The key player
Of course it’s James, who will have to take over this postseason the way he took over the latter part of the Finals last spring, at both ends of the floor. Not only will James have to carry the offense, but he will have to check Pacers star Paul George, who closed the season with 12 straight games of 20 points or more, averaging 30.8 points in that stretch. At 32, James had one of the best seasons of his career, averaging 26.4 points, 8.6 rebounds and 8.7 assists, while shooting 54.8 percent from the field and 36.3 percent from the 3-point line. He also led the league in minutes, with 37.8, an indication that the Cavs simply can’t keep up when he is not on the floor. Beyond Kyrie Irving and Kevin Love, the supporting cast has been dodgy. The Cavs are still the best in the East, but James will need to exceed his regular-season excellence to get them back to the Finals.
The big number
The Cavaliers score 20.4 points per game in transition (fourth in the NBA), and at 16.4 percent of their possessions, that’s significant. They average 1.16 points per possession in transition, which is fourth in the NBA in terms of efficiency. The Pacers do a very good job of keeping teams out of transition, allowing only 14.7 points per game on the break. If Indiana has any chance to make this a good series, the Pacers will have to keep the Cavs from running.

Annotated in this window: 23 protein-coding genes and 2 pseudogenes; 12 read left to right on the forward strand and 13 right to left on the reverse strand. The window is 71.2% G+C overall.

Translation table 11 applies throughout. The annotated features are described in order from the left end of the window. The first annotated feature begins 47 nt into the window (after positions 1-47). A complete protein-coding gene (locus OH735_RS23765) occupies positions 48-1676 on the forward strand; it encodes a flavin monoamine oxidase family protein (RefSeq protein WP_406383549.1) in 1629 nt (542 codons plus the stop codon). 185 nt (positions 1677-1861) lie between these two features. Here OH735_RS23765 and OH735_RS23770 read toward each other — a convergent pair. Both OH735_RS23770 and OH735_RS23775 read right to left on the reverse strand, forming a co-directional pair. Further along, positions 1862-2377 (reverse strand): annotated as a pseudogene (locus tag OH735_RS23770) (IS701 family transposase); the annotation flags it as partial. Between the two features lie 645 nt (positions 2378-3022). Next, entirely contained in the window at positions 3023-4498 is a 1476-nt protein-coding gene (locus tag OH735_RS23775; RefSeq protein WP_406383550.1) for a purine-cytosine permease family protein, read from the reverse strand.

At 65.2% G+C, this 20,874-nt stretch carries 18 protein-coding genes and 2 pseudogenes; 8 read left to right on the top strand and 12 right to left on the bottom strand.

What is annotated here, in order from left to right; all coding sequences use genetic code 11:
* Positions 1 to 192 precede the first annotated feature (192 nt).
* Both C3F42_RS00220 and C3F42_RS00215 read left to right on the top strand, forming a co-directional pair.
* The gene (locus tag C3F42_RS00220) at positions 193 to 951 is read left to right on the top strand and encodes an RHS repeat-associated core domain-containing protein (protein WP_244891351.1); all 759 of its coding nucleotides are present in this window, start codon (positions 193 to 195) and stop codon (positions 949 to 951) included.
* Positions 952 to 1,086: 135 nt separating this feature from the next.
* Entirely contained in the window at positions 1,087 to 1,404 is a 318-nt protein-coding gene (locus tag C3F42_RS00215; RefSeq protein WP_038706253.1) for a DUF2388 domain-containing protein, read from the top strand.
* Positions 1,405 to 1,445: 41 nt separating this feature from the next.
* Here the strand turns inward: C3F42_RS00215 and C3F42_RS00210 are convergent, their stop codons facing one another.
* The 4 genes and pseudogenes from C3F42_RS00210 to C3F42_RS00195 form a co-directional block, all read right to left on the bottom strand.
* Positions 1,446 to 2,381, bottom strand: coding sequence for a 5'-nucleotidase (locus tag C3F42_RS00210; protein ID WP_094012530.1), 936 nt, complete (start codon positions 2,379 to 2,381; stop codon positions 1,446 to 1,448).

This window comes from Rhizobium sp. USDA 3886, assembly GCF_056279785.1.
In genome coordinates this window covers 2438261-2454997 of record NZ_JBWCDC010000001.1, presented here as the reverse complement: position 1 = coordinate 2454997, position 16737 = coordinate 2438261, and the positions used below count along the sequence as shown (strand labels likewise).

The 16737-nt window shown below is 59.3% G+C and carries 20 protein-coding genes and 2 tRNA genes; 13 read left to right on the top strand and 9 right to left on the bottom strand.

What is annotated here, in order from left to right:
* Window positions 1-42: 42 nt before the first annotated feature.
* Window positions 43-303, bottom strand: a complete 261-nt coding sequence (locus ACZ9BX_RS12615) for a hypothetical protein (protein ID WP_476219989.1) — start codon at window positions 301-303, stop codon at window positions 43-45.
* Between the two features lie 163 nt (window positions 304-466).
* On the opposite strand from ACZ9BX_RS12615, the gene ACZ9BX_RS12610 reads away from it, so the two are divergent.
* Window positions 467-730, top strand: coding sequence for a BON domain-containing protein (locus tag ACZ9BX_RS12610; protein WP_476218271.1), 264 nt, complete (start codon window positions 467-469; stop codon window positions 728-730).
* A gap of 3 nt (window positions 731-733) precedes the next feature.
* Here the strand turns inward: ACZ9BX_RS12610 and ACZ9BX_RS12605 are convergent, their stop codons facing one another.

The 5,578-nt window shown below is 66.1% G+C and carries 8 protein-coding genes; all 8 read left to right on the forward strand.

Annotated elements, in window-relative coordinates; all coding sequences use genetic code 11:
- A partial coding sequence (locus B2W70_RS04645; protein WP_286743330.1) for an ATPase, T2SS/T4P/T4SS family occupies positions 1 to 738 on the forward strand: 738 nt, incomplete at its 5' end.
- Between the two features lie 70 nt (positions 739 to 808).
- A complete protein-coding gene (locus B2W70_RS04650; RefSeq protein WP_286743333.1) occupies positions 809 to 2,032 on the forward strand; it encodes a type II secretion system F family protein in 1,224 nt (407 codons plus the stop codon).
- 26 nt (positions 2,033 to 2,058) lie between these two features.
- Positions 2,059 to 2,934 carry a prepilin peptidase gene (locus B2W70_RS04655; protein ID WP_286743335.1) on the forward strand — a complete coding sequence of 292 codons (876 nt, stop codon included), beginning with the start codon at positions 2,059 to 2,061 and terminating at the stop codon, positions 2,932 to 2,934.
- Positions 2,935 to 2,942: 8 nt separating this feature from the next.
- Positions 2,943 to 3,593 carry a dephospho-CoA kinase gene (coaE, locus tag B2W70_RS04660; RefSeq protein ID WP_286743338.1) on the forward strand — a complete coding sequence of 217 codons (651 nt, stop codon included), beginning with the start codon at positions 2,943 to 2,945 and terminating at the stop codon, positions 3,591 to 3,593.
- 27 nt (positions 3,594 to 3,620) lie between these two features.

The Pacers are outmatched in this series, and it will take defensive discipline and huge scoring bursts from George to keep things close. There isn’t enough firepower to keep up, however, so the pick is Cavs in 5.
(3)Raptors vs. (6)Bucks
This might have been the best coaching job that Dwane Casey has done in his career, coping with major injuries to indispensable stars Kyle Lowry and DeMar DeRozan and still coming away with 51 wins, the second-most in franchise history. That speaks to how well Casey employed his bench and integrated newcomers Serge Ibaka and P.J. Tucker into the rotation. But the Raptors will face a tricky challenge with the Bucks, a team that was remade once it got Khris Middleton back and moved Malcolm Brogdon into the starting five. The Bucks closed at 20-10 in their last 30 games, and present considerable matchup problems for Toronto.
The key player
It’s been a breakthrough year for Giannis Antetokounmpo, who wrapped up with averages of 22.9 points, 8.7 rebounds and 5.4 assists. His last playoff showing did not go well — he was ejected for hip-checking Mike Dunleavy in a blowout Game 6 loss to Chicago in 2015 — and he would like to atone here. He figures to get a tough challenge from a variety of Toronto defenders, including DeMarre Carroll, P.J. Tucker and maybe even Serge Ibaka. Antetokounmpo still does not trust his jumper very much and relies on forays to the basket to score. The Raps defense is in the top 10 in preventing points in the paint, however, and it might be time for Antetokounmpo to attempt some elbow jumpers.
The big number